May 23, 2014
High-Rise Residential Towers Soar in Buckhead
Atlanta Business Chronicle

by Randy Southerland

Long regarded as a center of finance and home to Atlanta’s wealthy elite, Buckhead is in the midst of a transformation. Here developers are building a host of new apartments – many of them high-rise towers – to serve millennials and older professionals who come in search of jobs and an urban lifestyle.

“Everything that’s coming into Buckhead is restaurant and residential,” said Denise Starling, executive director of Livable Buckhead Inc.“We’ve had one office building so the trend is toward adding residential. We’ve been an office market for so long, but to have a true community you really have to have the residential in the mix that makes it a 24-hour community.”

Buckhead is the heart of the city’s luxury shopping, but it is also attracting more young workers who want to be within walking distance of their jobs, dining and entertainment.

Providing more opportunities for people to live where they work not only reduces traffic congestion, but creates a more balanced community, Starling said.

Developers have been happy to oblige.

Apartments are a part of OliverMcMillan’s new mixed-use development in what was once the Buckhead Village entertainment district. The Residence Buckhead Atlanta, which includes two 20-story towers, will start delivering some of its 370 upscale apartment units in September.

The response has been good so far, according to Hunter Richardson, managing director of development for Buckhead Atlanta.

“We’re still a little early relative to people’s leasing cycle in that we’re ... three and half months out before we start delivering units,” Richardson said. “So we’re out in the marketplace to get good traffic, expecting it to continue to grow.”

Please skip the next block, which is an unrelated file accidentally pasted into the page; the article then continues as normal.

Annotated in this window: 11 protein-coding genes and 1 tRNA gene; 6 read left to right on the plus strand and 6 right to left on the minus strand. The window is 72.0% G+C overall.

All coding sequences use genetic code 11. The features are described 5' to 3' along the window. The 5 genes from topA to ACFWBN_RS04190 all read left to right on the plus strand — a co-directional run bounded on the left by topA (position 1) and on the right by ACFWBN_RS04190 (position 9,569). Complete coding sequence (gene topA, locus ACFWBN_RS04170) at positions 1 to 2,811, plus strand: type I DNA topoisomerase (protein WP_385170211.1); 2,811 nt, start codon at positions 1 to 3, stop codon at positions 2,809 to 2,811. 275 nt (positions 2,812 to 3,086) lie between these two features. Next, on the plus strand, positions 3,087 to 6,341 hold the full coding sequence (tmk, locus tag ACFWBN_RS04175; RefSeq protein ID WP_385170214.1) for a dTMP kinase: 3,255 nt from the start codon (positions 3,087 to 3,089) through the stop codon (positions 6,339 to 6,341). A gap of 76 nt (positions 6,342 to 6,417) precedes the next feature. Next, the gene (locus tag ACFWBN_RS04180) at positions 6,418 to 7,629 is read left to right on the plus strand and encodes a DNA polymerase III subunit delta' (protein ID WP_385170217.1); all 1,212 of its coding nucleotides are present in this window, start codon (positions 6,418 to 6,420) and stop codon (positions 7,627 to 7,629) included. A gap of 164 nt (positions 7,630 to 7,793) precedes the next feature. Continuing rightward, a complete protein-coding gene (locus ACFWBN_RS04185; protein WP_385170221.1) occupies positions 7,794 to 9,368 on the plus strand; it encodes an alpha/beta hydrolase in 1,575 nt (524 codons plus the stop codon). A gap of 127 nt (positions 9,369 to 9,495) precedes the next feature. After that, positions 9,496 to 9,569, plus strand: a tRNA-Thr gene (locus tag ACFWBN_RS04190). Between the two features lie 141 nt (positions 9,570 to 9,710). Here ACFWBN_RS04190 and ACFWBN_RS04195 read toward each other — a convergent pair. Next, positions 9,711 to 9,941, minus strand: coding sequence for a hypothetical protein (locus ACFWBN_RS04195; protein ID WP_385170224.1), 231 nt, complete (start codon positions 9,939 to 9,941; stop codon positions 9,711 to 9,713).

These units are aimed at upscale professionals who have decided to rent rather than buy.

“They want the ability to put their dollars in their business and they want the ability to be flexible to move if their careers take them elsewhere,” Richardson said. “So we’ve finding there are a number of people who are looking at this project both in and out of Atlanta.”

One development that meets that criteria is taking shape just a short walk from the Buckhead MARTA station. Here Novare Group Inc., one of Atlanta’s most active builders, is working on the Buckhead version of its Skyhouse concept. The 26-story, 364-unit luxury tower is just off Peachtree Road next to the new MARTA pedestrian bridge over Georgia 400.

AMLI Residential is working on two parcels of a 16-acre tract at the corner of Roxboro and East Paces Ferry roads for apartments.

As part of an agreement with the city, the company is developing a 2-acre park. It will then put up two buildings containing a total of 640 residential rental units.

Zoned exclusively for condos prior to the recession, they’re now rental units, reflecting the reality of the new economy.

The development includes a 19-story tower and a five-story building, said Phil Tague, chairman of AMLI Development Co. Both rents and units will be smaller in the lower-rise building, averaging about $1.80 a square foot, while the tower will likely command about $2.10 per square foot.

“It will be attractive to people downsizing from housing that they already own and it will probably be folks that are 50 years old or older,” Tague said. “We’ll have a mix of younger professionals as well who are attracted to high-rise living and some of the views that they will be able to get.”

Post Properties Inc. is building a 19-story, $76 million apartment tower with 340 units across from Phipps Plaza, overlooking Georgia 400.

Another apartment tower on the site of the old Dante’s Down the Hatch at Peachtree Road is underway by Atlantic Realty Partners and Dallas-based Behringer Harvard.

At Phipps, Simon Property Group Inc. is slated to build 320 luxury units.

As interest in apartments here has soared, so has concern of overbuilding. Tague, and other developers, don’t think there are too many units coming on line. Buckhead has one of the city’s largest pools of potential renters with the incomes to support continuing rent growth.

“We’ve had significant rental increases from the time the country started exiting the recession to now,” Tague said. “Those rental increases aren’t going to endure. The increase in apartment rents is probably not going to be dramatic going forward because there is just a lot of supply being added. On the other hand, there is a lot of demand and will continue to be a lot of demand for as long as this recovery lasts.”

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